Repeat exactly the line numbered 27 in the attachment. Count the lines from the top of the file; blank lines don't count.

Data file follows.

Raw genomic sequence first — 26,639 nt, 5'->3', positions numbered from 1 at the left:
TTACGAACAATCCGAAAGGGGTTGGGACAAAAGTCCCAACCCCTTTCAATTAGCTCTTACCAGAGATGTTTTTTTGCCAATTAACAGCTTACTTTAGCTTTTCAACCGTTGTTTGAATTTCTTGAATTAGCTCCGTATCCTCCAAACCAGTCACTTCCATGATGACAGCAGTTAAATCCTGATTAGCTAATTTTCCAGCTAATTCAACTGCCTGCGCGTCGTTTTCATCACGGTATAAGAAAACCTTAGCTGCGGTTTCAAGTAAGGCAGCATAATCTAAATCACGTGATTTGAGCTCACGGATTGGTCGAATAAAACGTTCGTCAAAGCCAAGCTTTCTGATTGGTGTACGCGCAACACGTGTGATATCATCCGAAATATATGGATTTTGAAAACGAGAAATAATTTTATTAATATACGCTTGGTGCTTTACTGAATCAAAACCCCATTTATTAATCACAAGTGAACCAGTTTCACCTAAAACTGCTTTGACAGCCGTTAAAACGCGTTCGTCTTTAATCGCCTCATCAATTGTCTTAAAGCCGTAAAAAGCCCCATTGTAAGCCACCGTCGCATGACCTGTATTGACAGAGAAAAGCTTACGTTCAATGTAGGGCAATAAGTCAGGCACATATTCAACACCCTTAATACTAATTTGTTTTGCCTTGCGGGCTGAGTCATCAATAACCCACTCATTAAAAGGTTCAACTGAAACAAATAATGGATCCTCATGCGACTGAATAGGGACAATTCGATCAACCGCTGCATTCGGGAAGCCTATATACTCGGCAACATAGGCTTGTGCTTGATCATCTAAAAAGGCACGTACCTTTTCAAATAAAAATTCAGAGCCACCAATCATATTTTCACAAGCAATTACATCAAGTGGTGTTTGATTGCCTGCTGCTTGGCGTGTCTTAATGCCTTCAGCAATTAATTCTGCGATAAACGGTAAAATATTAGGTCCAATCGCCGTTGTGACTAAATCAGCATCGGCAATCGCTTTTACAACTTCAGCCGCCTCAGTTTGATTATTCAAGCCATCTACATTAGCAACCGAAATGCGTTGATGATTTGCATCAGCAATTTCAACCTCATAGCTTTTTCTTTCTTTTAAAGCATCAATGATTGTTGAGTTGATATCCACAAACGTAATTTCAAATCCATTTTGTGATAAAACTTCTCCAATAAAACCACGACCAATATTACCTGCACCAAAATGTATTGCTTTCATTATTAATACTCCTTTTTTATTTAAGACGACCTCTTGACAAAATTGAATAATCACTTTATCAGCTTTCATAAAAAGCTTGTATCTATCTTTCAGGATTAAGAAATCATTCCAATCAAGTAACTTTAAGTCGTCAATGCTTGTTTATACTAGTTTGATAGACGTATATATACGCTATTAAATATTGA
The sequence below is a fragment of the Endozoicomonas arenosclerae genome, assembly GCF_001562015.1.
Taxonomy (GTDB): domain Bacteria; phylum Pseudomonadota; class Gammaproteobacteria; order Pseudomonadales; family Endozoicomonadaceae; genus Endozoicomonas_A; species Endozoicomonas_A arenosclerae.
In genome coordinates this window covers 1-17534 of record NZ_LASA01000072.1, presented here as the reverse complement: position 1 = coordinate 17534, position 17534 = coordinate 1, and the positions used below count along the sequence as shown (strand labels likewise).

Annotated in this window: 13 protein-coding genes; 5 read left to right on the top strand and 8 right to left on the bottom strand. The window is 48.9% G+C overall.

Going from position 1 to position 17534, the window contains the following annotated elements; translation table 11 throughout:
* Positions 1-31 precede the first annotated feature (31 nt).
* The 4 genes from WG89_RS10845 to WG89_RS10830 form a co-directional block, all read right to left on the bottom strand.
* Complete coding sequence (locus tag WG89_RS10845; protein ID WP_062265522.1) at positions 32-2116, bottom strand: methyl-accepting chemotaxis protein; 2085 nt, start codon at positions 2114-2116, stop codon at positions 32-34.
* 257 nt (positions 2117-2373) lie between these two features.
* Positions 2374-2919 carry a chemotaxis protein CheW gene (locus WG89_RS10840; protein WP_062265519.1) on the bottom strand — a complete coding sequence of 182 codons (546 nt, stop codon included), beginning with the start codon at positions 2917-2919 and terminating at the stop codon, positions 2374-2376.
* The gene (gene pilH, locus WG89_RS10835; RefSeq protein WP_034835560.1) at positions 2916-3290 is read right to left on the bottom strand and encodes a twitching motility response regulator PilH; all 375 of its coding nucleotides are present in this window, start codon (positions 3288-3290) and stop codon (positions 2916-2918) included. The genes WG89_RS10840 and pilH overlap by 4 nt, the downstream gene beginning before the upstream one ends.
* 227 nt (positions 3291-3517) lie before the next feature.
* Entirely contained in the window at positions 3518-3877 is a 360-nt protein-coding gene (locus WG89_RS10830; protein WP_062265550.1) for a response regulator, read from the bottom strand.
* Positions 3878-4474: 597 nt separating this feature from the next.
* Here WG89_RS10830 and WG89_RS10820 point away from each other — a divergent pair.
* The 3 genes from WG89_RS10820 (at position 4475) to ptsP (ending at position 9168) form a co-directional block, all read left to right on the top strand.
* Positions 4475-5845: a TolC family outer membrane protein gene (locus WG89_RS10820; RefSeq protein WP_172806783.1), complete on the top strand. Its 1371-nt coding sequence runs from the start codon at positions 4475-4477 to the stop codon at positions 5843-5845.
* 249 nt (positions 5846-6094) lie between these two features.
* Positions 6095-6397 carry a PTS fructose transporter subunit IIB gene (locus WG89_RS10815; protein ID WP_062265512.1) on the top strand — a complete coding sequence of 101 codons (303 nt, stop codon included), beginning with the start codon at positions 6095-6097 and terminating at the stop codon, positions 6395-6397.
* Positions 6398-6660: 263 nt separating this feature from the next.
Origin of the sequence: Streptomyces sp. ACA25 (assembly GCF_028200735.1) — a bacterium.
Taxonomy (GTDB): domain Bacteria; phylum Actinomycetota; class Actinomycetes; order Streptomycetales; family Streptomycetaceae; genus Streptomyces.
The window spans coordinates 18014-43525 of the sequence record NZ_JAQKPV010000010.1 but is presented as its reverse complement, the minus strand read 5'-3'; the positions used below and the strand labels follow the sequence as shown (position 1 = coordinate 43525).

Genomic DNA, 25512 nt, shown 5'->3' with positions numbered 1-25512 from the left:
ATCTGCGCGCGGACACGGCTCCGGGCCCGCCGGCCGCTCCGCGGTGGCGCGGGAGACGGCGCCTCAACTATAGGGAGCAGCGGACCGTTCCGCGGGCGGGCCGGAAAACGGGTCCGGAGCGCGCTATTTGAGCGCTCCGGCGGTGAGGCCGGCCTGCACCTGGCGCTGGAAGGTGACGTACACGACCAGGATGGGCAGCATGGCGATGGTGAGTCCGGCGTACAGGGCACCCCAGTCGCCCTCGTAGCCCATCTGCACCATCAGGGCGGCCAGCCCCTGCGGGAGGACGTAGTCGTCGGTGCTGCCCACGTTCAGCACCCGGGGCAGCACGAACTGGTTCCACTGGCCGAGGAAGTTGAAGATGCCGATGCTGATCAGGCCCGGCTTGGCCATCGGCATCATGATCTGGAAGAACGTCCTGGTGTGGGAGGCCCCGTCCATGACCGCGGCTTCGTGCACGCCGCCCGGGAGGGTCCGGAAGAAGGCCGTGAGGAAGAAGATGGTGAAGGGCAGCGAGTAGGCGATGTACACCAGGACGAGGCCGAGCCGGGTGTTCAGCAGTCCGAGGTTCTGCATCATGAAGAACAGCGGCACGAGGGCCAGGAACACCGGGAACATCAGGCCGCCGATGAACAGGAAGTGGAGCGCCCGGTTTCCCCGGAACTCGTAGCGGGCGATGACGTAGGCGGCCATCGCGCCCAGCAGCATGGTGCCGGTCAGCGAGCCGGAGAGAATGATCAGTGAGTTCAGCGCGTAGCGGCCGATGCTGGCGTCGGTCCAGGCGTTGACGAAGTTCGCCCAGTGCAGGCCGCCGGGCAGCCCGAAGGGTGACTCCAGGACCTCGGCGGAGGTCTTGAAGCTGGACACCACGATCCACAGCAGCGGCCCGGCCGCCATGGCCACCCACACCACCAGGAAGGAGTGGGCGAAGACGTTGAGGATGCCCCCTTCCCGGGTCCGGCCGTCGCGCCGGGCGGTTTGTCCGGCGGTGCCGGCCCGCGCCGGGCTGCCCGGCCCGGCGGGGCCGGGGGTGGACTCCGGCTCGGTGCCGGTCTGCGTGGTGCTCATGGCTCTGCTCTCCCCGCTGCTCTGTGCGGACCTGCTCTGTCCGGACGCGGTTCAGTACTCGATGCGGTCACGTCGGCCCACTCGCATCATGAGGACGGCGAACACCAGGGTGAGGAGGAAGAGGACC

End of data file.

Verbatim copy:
ATCTGCGCGCGGACACGGCTCCGGGCCCGCCGGCCGCTCCGCGGTGGCGCGGGAGACGGCGCCTCAACTATAGGGAGCAGCGGACCGTTCCGCGGGCGGGCCGGAAAACGGGTCCGGAGCGCGCTATTTGAGCGCTCCGGCGGTGAGGCCGGCCTGCACCTGGCGCTGGAAGGTGACGTACACGACCAGGATGGGCAGCATGGCGATGGTGAGTCCGGCGTACAGGGCACCCCAGTCGCCCTCGTAGCCCATCTGCACCATCAGGGCGGCCAGCCCCTGCGGGAGGACGTAGTCGTCGGTGCTGCCCACGTTCAGCACCCGGGGCAGCACGAACTGGTTCCACTGGCCGAGGAAGTTGAAGATGCCGATGCTGATCAGGCCCGGCTTGGCCATCGGCATCATGATCTGGAAGAACGTCCTGGTGTGGGAGGCCCCGTCCATGACCGCGGCTTCGTGCACGCCGCCCGGGAGGGTCCGGAAGAAGGCCGTGAGGAAGAAGATGGTGAAGGGCAGCGAGTAGGCGATGTACACCAGGACGAGGCCGAGCCGGGTGTTCAGCAGTCCGAGGTTCTGCATCATGAAGAACAGCGGCACGAGGGCCAGGAACACCGGGAACATCAGGCCGCCGATGAACAGGAAGTGGAGCGCCCGGTTTCCCCGGAACTCGTAGCGGGCGATGACGTAGGCGGCCATCGCGCCCAGCAGCATGGTGCCGGTCAGCGAGCCGGAGAGAATGATCAGTGAGTTCAGCGCGTAGCGGCCGATGCTGGCGTCGGTCCAGGCGTTGACGAAGTTCGCCCAGTGCAGGCCGCCGGGCAGCCCGAAGGGTGACTCCAGGACCTCGGCGGAGGTCTTGAAGCTGGACACCACGATCCACAGCAGCGGCCCGGCCGCCATGGCCACCCACACCACCAGGAAGGAGTGGGCGAAGACGTTGAGGATGCCCCCTTCCCGGGTCCGGCCGTCGCGCCGGGCGGTTTGTCCGGCGGTGCCGGCCCGCGCCGGGCTGCCCGGCCCGGCGGGGCCGGGGGTGGACTCCGGCTCGGTGCCGGTCTGCGTGGTGCTCATGGCTCTGCTCTCCCCGCTGCTCTGTGCGGACCTGCTCTGTCCGGACGCGGTTCAGTACTCGATGCGGTCACGTCGGCCCACTCGCATCATGAGGACGGCGAACACCAGGGTGAGGAGGAAGAGGACC